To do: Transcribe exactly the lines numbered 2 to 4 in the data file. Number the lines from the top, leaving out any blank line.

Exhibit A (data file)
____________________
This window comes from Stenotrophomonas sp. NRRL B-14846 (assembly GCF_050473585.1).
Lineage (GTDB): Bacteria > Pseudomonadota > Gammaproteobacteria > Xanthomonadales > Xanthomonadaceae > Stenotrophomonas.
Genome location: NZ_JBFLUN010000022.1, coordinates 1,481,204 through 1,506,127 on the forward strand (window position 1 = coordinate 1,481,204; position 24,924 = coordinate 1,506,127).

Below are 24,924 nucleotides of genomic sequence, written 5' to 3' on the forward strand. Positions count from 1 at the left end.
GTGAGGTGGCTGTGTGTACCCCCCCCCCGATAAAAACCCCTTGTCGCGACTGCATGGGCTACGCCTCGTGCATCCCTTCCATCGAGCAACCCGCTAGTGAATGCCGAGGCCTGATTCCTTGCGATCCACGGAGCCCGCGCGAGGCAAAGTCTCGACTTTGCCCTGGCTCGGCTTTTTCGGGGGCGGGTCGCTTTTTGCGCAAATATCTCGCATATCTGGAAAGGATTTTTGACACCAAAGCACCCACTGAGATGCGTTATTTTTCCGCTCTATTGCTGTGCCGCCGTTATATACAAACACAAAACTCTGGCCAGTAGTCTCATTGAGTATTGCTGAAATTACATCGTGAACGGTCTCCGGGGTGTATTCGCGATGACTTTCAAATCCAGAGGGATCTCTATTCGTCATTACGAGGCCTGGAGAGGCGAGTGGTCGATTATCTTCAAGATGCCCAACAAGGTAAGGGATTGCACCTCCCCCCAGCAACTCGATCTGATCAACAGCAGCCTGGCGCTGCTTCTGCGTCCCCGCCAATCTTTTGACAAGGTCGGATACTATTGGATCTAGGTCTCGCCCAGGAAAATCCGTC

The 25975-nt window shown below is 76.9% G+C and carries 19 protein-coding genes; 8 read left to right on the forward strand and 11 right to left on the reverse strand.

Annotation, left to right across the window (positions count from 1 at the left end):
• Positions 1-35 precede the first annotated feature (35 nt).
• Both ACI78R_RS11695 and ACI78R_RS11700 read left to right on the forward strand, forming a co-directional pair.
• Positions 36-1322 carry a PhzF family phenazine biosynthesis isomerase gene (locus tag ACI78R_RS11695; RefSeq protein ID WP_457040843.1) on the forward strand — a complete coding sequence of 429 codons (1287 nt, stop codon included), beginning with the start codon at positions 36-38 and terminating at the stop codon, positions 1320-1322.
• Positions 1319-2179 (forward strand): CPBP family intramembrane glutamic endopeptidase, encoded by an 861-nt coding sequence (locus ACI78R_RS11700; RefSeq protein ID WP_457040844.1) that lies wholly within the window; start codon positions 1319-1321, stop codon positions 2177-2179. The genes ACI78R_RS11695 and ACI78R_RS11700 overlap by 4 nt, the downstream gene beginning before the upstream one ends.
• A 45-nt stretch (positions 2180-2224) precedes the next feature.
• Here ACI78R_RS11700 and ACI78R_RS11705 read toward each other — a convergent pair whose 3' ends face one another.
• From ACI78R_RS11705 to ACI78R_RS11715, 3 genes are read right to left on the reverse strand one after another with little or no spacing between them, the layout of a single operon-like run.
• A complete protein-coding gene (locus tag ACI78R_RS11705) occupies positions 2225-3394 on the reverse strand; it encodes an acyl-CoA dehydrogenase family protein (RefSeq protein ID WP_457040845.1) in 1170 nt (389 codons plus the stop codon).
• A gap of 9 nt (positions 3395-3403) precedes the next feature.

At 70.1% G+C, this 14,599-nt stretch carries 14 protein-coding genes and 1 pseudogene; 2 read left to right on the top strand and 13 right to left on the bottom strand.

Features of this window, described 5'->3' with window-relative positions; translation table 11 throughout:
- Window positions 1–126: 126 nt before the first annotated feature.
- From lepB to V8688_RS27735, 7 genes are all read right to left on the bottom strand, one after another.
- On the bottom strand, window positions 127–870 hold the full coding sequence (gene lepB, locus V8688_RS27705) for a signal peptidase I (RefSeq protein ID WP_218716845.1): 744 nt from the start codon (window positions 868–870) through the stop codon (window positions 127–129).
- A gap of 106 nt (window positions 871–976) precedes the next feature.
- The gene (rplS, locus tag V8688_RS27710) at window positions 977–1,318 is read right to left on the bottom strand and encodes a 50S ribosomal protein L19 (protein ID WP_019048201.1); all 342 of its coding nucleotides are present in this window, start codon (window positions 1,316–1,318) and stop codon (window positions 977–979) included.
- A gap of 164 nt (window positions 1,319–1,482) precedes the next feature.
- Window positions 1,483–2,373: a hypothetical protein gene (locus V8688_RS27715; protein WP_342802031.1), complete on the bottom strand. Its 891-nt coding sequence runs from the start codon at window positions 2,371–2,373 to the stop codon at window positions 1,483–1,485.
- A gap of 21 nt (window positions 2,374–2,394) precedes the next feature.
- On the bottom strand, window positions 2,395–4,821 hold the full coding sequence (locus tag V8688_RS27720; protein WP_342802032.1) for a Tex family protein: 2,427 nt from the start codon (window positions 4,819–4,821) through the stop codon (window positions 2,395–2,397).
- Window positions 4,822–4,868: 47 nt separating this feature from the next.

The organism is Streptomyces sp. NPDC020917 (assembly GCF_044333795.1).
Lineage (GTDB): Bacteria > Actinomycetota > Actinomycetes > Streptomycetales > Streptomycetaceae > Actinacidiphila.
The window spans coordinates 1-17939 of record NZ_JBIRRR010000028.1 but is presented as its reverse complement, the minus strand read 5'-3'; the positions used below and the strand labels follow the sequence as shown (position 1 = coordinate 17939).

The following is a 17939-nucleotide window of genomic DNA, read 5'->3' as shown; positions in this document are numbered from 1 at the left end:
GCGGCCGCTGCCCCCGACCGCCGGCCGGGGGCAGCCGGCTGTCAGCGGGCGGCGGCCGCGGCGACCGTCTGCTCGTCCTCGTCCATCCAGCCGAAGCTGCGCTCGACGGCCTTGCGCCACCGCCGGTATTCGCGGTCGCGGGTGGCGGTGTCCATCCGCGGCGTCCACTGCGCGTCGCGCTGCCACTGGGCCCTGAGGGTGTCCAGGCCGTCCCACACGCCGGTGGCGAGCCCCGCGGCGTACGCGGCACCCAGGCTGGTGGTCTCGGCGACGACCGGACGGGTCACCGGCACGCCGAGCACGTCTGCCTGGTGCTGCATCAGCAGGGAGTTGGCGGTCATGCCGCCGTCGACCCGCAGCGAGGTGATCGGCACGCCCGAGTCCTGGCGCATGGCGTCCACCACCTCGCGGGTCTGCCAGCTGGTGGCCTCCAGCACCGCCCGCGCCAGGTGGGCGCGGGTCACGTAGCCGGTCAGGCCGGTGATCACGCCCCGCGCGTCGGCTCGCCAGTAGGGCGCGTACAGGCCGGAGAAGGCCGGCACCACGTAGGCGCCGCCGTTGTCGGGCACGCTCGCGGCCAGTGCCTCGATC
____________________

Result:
Lineage (GTDB): Bacteria > Pseudomonadota > Gammaproteobacteria > Xanthomonadales > Xanthomonadaceae > Stenotrophomonas.
Genome location: NZ_JBFLUN010000022.1, coordinates 1,481,204 through 1,506,127 on the forward strand (window position 1 = coordinate 1,481,204; position 24,924 = coordinate 1,506,127).

Below are 24,924 nucleotides of genomic sequence, written 5' to 3' on the forward strand. Positions count from 1 at the left end.